Primary sources are original research. They are written by the person (or people) who are directy involved (or directly observing) with something. An example would be a published peer-reviewed journal article written by a researcher describing the results of his/her experiment. Other examples include theses and conference presentations and posters.
Secondary sources report on the results or evaluate the results from primary sources. For example, a researcher might write a review article on the results of ten primary research articles summarizing the findings in that field. Or a writer might write a book on a particular scientific topic and they use sources from a variety of places.
Tertiary sources summarize information from primary and secondary sources. The most common examples of these types of sources are textbooks, factbooks, and encyclopedias.
What is peer review?
Peer review is a process where research is evaluated by other experts in the field before being published. Well respected journals require primary research articles to go through the process of being reviewed, typically by more than one researcher. These peer reviewers may send the article back to the author(s) and ask them to conduct additional experiments before the research can be published.
When looking for research articles it is important to look for journals that require peer review. These articles are more reliable.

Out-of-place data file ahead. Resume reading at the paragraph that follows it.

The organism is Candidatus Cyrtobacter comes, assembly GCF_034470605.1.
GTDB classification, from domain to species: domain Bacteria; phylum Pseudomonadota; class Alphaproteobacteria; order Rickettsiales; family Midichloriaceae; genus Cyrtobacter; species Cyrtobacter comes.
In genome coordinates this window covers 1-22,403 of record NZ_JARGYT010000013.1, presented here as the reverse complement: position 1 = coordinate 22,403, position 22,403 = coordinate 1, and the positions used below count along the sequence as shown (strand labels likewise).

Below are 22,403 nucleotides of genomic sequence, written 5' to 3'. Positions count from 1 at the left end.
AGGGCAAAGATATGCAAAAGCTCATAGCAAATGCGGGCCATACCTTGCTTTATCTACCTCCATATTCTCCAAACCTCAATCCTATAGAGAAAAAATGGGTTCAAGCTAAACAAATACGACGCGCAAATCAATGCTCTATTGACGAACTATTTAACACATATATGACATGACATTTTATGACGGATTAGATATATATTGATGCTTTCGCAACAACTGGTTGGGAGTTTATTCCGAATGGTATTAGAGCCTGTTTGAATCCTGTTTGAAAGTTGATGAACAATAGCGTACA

Do you need help reading and evaluating primary sources?
A primary source is an original document often created by someone directly involved in the endeavor being reported. For example, a scientist writing about his research in an academic journal. You might have trouble reading scientific articles at first. They take skill to read. Try the following suggestions:
The easiest way to approach reading these research articles is to focus on certain sections first and not in the order in which they are presented. Information on the different sections of a primary scientific article can be found here.
Here are some tips to help you approach your reading:
Here are some tips to help you approach evaluating:
Primary scientific research articles are structured differently than a normal research paper you might write in your other classes. Typically a primary article will have:
Tables and graphs, when available, are included in the paper. Sometimes there are also keywords provided and other small sections of the paper. Different journals may have different rules on what sections to include and how to format sections and figures.
This page, from Plant Cell, gives you an example of a published research article. Notice the format. Disclaimer: This is the format for that particular journal. Follow the format your professor requires of you. This article from Plant Cell is being used only as an example of what a scientific journal article CAN look like.